#FM17 : The Hapoel Hope 1.16 : 1966 re-engineered

Hapole Ashkemon FC's Sala Stadium. Image by Little Savage kindly provided under a creative commons licence.


I’m always surprised how early the pilot announces we’re beginning our descent. Feels like we’re only half way there.

Hapoel Ashkelon FC’s Berlin training camp is fast approaching. My colleagues around me all look quite relaxed. They wouldn’t be feeling like that if they knew how far from deciding any tactics the gaffer was right now.

My thoughts turn again to the history of tactics. In a parallel universe (FM15) I’ve had some fun using tactics derived from Sir Alf’s 1966 team. But that begs the question: how exactly did they set up?

The textbooks all say it was a classic 4-3-3. They illustrate this with net symmetrical diagrams, consisting of three parallel lines across the pitch.

I really doubt it was like that. Styles, the ball-winner, would have played deeper than the other two midfielders, Ball and Peters. And I’m sceptical of the standard description of Charlton as a centre-forward. My memories of him from Match of the Day – admittedly from a few years’ later – are of someone who liked to come deep. Think of the great goals, some archived on YouTube, which he scored with his unrivalled long shots. Hurst, the target man, and Hunt, the poacher, led the line. Surely Charlton dropped deeper.

When I tried to replicate the tactic at Crewe, I opted to make the Charlton figure (aka Lauri Della Valle) an enganche. With Styles (aka Anthony Grant) in the defensive midfield position, this seems to require a choice between a narrow or a wide diamond.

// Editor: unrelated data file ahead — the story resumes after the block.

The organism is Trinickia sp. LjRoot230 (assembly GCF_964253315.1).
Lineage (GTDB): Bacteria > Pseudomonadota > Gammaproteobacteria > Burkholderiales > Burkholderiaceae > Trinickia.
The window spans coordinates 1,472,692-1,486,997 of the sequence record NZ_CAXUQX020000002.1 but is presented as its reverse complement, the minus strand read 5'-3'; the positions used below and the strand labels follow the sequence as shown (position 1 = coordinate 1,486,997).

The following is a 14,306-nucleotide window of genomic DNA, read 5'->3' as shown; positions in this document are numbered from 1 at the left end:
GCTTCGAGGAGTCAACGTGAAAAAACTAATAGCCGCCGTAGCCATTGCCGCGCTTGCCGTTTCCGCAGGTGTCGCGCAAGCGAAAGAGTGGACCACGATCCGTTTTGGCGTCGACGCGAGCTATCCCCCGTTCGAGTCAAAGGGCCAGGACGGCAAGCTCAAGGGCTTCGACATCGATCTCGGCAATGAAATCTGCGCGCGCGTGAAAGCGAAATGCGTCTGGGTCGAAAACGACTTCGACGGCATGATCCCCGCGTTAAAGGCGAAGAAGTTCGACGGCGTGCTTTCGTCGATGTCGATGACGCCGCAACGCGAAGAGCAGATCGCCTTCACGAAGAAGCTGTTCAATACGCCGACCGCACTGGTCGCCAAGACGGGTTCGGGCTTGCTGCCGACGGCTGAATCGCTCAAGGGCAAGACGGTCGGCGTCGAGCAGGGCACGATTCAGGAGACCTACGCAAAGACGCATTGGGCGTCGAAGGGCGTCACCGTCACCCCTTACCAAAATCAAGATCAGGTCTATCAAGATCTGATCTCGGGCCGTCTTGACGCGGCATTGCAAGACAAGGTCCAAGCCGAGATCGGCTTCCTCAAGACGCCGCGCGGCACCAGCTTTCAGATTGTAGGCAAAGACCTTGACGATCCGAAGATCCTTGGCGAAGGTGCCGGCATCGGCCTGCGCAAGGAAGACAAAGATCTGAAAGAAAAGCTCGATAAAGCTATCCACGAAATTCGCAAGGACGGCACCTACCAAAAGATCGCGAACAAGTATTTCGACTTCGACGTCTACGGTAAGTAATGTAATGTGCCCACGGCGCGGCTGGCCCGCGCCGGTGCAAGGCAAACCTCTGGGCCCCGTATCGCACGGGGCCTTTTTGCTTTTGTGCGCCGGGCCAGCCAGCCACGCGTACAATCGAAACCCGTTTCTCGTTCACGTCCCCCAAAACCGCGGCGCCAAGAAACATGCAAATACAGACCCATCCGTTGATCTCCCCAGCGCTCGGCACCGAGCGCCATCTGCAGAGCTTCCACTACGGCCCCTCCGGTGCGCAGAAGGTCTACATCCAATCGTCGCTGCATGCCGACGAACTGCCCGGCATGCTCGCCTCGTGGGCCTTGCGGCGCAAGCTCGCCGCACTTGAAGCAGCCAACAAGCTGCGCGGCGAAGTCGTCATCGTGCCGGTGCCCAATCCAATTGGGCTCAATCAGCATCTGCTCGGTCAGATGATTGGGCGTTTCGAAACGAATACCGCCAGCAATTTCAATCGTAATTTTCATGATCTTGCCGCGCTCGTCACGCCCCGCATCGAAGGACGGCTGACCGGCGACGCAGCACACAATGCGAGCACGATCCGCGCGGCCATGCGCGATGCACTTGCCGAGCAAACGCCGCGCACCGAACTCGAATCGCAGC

But that’s only because of an annoying limitation of FM. Peters and Ball certainly didn’t play only in the centre; but they also didn’t spend all their time out wide. They often played in between, as indeed do many modern players. But FM makes you choose: put the midfielders out on the flanks – and leave a gaping hole in the middle; or bring them both into the centre, where they’re too easily smothered or bypassed.

My solution at Crewe was a compromise: a central midfielder on one side and a wide midfielder on the other:


Target man (‘Hurst’)

Poacher (‘Hunt’)

Enganche (‘Charlton’)

Central midfielder (‘Peters’) Wide midfielder (‘Ball’)

Ball-winner (‘Styles’)

Full-back (‘Wilson’)

Centre-back (cover) (‘Moore’)

Centre-back (‘Charlton’)

Wing-back (‘Cohen’)

Goalkeeper (‘Banks’)


To my surprise, and that of the board, a formation that I set up just as a test took the side, predicted to finish at the bottom, to promotion. Jake Wright, whom I brought in from Oxford, made an excellent Bobby Moore, providing leadership and cover from the left centre-back position.

With some modification – our wide players are naturally wingers rather than the kind of wide midfielder (or defensive winger) that I’d prefer – it might just work at Ashkelon. Who knows?

I leave the plane with one formation pencilled in.

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